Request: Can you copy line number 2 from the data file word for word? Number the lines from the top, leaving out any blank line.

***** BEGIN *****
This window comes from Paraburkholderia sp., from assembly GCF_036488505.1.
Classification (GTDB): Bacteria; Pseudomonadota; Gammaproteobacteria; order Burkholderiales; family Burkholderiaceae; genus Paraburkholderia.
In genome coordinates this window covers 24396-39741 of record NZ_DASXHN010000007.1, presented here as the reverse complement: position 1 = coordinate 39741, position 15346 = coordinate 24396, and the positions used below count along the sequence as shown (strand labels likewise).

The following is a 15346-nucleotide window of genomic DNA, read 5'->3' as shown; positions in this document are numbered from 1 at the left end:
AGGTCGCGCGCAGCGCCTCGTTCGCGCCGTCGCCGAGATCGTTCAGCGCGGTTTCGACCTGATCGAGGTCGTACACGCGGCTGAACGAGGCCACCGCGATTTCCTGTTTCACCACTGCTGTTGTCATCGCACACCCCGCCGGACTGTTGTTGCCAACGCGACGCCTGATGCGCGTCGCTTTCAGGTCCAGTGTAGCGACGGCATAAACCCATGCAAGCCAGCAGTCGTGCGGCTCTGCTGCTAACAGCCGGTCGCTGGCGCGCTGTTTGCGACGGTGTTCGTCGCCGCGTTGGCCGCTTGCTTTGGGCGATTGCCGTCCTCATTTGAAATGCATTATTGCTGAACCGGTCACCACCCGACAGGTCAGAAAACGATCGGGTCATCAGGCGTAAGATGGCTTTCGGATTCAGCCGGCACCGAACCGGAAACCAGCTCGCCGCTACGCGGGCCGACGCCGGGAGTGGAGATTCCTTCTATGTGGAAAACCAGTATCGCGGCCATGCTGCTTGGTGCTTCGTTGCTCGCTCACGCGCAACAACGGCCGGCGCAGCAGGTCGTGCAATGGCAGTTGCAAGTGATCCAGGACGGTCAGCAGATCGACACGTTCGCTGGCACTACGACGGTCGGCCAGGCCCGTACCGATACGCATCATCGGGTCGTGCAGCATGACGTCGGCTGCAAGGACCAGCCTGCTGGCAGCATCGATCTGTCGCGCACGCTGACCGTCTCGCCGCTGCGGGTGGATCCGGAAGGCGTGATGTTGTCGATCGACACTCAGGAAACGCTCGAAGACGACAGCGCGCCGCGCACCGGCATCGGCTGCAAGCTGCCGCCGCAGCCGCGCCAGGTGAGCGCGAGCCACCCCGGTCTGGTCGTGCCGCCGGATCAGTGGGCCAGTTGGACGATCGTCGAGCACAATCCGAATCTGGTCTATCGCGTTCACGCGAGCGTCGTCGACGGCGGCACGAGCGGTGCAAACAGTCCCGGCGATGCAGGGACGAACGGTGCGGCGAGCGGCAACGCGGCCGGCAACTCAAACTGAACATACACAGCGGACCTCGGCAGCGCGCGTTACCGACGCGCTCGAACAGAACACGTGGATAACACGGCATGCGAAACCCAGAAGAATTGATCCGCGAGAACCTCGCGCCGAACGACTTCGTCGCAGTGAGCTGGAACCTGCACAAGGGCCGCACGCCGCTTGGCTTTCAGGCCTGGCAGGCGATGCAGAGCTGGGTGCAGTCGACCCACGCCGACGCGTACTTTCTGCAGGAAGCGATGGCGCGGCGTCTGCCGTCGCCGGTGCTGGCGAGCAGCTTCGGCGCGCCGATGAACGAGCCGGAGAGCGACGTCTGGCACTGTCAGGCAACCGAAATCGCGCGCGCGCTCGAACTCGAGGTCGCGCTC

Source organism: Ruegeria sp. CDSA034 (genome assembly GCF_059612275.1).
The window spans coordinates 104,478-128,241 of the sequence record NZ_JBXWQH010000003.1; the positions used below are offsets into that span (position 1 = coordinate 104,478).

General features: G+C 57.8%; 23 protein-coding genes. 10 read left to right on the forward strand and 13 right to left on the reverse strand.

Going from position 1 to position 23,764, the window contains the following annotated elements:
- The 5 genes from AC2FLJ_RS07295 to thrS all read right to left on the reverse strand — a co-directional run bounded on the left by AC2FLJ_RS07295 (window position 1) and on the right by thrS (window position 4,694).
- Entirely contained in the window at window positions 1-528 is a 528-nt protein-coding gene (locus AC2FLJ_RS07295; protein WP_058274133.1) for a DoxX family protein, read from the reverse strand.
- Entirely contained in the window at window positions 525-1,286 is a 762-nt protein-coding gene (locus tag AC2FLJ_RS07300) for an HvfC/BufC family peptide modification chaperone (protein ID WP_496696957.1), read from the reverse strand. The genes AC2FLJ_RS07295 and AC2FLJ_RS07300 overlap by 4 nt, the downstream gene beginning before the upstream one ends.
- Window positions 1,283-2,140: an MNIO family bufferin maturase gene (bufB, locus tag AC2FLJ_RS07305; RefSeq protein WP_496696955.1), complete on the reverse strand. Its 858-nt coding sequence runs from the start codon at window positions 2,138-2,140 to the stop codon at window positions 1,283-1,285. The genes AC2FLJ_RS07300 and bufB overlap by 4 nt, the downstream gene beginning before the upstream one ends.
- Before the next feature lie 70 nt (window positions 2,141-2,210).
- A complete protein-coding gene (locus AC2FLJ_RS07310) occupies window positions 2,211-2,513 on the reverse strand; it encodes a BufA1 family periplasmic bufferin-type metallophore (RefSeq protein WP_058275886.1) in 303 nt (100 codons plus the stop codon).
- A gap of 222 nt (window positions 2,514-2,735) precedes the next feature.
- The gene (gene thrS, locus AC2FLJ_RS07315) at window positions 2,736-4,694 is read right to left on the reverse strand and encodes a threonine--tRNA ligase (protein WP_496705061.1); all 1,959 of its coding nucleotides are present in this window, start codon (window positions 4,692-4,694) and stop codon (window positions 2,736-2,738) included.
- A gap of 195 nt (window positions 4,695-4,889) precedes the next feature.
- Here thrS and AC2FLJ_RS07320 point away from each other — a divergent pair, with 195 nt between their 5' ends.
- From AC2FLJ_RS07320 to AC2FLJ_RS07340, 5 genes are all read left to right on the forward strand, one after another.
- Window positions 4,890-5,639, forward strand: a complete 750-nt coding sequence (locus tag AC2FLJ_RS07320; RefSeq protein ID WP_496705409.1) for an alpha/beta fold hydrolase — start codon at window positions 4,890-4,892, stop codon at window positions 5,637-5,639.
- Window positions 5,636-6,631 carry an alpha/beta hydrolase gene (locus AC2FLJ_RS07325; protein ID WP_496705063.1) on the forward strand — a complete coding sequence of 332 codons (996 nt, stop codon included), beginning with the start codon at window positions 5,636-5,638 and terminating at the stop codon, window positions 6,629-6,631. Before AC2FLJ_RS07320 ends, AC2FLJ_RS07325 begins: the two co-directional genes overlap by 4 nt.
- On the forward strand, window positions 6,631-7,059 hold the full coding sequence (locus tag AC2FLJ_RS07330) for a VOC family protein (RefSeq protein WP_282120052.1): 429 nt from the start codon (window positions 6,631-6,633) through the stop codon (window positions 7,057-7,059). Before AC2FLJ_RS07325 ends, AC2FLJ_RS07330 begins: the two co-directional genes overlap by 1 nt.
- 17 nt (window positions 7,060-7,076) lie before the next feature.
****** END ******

Classification (GTDB): Bacteria; Pseudomonadota; Gammaproteobacteria; order Burkholderiales; family Burkholderiaceae; genus Paraburkholderia.